We enjoy good food and drink together around the world, but Russ has also encouraged me to go minimalist. I have fewer possessions now than ever before, although I’m still not to his guru level of detachedness.
Recently, Russ took up digital photography. After years of watching me do my own as my hobby, he bought a DSLR and is rapidly improving. Just last night we travelled on a microadventure together to Pawnee National Grasslands in Colorado, where we spent 90 minutes freezing our extremities off and excitedly photographing the stars. Together. I wouldn’t have been brave enough to drive to the middle of nowhere in the middle of the night alone.
The myth arises from people who think that travel precludes relationships due to the impermanence of the lifestyle, but in my experience the problems run deeper. Long-term travellers want freedom and do things sino por cadena (one thing just leads to another naturally). It’s easy, on the road, to convince oneself that travel is only one way (think ‘elephant pants,’ heavy drinking, drawn-out philosophical conversations about nothing in the hostel bar, Instagrammable moments), and that relationships just can’t coexist with the behemoth.
It’s easy to listen to everyone asking, “When are you going to finally SETTLE DOWN?” and take it too literally. It’s not as if having an established relationship suddenly bolts one’s feet to the floor in a suburban wasteland. The prevailing ‘wisdom’ is clear; relationships and travel are mutually exclusive. I have seen so many of them convince themselves that they have to make a permanent choice between the two.
I have to tell you, I made that choice myself. I started travelling when I was in a relationship. It tanked after I changed and then tried to ‘come home’ unsuccessfully. My then-boyfriend made it clear to me, along with his whole family, that I could not travel and have him in my life as a partner.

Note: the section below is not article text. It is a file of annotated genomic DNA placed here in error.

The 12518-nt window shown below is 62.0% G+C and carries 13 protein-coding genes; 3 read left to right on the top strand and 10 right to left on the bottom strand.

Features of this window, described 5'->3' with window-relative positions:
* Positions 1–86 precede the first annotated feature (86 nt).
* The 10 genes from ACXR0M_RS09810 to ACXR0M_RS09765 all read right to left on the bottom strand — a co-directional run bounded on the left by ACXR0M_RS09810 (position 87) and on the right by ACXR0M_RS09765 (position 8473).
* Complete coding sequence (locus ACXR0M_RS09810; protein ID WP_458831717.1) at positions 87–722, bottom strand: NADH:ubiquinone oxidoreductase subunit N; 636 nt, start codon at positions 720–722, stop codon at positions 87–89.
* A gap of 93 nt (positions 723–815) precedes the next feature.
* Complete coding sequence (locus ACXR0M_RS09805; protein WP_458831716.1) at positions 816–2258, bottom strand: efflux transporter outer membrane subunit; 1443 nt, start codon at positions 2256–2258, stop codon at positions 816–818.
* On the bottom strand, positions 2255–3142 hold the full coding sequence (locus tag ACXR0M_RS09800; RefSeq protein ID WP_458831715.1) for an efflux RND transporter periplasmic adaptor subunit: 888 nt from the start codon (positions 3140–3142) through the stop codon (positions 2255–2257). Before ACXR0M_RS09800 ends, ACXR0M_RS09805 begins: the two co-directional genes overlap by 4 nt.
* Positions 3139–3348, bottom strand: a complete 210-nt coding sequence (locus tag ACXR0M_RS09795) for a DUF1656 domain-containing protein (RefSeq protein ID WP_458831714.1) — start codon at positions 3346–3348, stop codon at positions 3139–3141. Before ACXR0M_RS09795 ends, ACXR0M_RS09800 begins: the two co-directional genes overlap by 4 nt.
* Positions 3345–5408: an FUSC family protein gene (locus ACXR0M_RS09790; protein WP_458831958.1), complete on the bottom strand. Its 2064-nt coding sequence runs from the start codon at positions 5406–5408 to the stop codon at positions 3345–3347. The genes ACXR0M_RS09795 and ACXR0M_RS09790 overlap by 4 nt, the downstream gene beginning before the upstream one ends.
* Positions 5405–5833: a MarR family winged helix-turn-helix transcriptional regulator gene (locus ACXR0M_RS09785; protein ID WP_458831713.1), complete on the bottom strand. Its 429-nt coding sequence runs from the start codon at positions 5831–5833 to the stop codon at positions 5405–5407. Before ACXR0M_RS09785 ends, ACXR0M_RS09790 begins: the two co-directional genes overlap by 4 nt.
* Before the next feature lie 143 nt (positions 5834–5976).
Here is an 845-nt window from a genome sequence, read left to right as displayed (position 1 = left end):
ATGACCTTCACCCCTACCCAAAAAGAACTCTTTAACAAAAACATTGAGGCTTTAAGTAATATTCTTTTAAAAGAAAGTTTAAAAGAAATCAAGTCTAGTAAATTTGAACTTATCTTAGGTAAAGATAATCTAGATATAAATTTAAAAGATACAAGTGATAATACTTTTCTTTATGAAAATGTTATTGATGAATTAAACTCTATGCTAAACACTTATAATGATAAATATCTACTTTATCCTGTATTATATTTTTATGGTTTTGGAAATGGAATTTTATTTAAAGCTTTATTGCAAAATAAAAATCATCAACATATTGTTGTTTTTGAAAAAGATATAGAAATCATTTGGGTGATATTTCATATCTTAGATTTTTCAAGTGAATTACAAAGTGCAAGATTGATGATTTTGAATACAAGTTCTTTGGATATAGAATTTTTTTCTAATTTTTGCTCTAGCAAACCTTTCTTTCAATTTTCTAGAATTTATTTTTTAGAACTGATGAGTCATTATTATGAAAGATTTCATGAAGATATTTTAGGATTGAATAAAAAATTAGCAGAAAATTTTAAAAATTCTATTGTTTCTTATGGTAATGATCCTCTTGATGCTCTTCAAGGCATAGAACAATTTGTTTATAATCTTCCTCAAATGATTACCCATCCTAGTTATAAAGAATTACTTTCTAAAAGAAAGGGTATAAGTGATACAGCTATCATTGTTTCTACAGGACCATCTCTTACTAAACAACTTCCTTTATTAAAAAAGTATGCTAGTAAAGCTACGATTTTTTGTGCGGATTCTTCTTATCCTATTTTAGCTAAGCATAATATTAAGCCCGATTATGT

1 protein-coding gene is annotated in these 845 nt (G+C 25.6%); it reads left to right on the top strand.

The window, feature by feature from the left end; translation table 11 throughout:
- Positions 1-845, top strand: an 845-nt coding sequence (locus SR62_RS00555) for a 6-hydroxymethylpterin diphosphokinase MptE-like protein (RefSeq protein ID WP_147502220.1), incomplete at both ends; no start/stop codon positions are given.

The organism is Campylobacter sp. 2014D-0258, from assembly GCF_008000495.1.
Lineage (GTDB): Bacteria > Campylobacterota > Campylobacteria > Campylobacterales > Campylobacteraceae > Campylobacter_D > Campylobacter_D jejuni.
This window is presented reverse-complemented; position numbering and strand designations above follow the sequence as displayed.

I chose travel, and then my life-affirming relationship found me a couple years down the line as a direct consequence of my choice to keep travelling. It wasn’t that travel prevented me having any long-term relationship. It was that my previous long-term relationship sucked all by itself! It was doomed to begin with. Travel just helped me to chuck it out the door in a timely manner so that I could be my true self sooner.
Love, marriage, and family life are all possible as a long-term traveller. It’s true that you may not have a mortgage, a car of your own, or much in the bank. Frankly, long-term travellers who are in a long-term relationship probably have a better idea about what being a life partner is really about. Travel strips us to the bare necessities; a relationship borne of true knowledge about what is actually important (coupled with the self-knowledge travel tenders in a person) is surely superior.
Long-term travel is not mutually exclusive to a long-term relationship. If you are incredibly lucky like we are, you might even be able to write it into your vows:
“I promise that I will walk next to you through the world
I will follow you to the ends of the Earth
You are my home.”